in line with these previous trends.
On an annual basis, nationally, rents were 3.3%
higher than in Q4 2012. The differing performance by location and property type
evident in the quarterly change is also present in the annual rates of change.
Nationally, rents for houses were 1.6% higher, while apartment rents
were 5.2% higher than in the same quarter of 2012. Annual growth in the
Dublin market was stronger, up by 7.6%, with Dublin house rents up by
6.4% and Dublin apartment rents higher by 8%.
In contrast, annual growth in rents for the market outside
Dublin was more subdued, recording growth of 1.1% when compared to Q4
2012. Again the performance differs by property type. The rent for houses
outside Dublin increased by 0.2%, while apartments outside Dublin
experienced an increase of 3%.
Looking at the monetary level of rents, the average national
rent for a house in Q4 in 2013 was €744; in Dublin, it averaged €1,168 and
outside Dublin it was €608. The average apartment rent across the whole country
in Q4 of 2013 was €844; in Dublin, it averaged €1,070, while outside Dublin it
The PRTB website
on “rent index”) also contains an Average Rent Dataset which enables
people to check the average rent being paid for five different categories of
dwelling types throughout the country, in both urban and rural areas. This
enables people to check what is the actual rent being paid for, say, a
semi-detached house or a two-bed apartment in their neighbourhood, and in other
parts of the country.
Commenting on the Rent Index findings,
Anne Marie Caulfield, director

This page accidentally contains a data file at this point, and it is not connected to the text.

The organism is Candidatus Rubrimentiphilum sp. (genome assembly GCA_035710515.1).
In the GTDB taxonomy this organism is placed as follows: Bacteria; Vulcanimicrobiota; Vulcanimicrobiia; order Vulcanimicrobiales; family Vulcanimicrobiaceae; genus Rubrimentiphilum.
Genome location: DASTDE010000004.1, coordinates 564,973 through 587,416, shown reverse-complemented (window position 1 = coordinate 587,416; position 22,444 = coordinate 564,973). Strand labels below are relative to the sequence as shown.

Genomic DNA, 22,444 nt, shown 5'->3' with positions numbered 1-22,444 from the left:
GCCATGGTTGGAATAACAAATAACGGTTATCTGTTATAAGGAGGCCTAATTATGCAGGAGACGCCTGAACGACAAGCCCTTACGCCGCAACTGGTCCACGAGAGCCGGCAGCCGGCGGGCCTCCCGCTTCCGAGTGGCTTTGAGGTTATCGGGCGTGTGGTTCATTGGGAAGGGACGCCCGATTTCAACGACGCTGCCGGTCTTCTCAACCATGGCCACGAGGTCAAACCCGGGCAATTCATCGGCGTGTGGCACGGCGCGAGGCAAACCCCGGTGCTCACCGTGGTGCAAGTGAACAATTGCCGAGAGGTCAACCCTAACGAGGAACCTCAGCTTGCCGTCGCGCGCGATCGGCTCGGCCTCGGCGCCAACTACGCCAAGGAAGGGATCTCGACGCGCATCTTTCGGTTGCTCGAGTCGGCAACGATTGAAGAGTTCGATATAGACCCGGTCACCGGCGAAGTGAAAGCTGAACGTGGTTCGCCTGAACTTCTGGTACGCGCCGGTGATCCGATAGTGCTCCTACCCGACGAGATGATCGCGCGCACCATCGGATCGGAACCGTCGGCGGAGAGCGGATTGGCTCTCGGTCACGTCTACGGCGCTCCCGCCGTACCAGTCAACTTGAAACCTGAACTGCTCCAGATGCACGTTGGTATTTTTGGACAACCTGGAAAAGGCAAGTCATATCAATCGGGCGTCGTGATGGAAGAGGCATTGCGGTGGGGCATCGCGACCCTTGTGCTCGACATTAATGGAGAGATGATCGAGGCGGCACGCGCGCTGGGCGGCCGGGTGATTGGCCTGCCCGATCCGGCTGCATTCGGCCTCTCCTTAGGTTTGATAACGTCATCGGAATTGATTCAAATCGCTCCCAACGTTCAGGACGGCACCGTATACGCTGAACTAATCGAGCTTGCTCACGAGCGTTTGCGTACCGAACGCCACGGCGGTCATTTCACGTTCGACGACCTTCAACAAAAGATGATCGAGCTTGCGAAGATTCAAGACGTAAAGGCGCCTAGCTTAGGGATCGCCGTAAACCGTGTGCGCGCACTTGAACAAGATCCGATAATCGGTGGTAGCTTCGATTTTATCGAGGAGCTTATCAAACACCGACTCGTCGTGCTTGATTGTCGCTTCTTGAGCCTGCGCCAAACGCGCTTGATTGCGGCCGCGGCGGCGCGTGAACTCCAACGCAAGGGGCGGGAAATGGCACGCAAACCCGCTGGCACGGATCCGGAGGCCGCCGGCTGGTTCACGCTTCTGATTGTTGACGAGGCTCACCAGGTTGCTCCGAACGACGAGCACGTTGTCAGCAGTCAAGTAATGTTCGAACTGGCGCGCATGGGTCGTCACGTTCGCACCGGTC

of the PRTB,
“The latest PRTB /
ESRI Rent Index continues to reflect a story of significant rent rises in the
Dublin region, while the ‘outside Dublin’ market remains much more subdued. For
instance, in Dublin apartment rents rose by 10.5% between Q1 and Q 4 last year,
while house rents rose by 6.6% in the same period. Outside Dublin, however, the
rents for houses showed a slight decline (0.4%) over the year”.
All landlords are legally obliged to register tenancies with
the board and the number of new registrations with the PRTB in
2013 was 114,405. Apartments
accounted for the majority of these registrations at 46%, with the next
largest share by property type accounted for by semi-detached at 26.3%.
Dublin city and county represents the largest market for apartment rentals,
accounting for 53% of all apartments.
The Index is of assistance for a range of Government
purposes, including housing policy generally and informing the Department of
Social Protection’s Rent Supplement scheme. It is also an important reference
document in landlord/tenant disputes on rent. It was developed in consultation
and co-operation with landlord representative groups such as the Irish Property
Owners Association, irishlandlord.com,
the Institute of Professional Auctioneers and Valuers, the Society of Chartered
Surveyors of Ireland, and tenant representative groups such as Threshold and USI
(Union of Students in Ireland).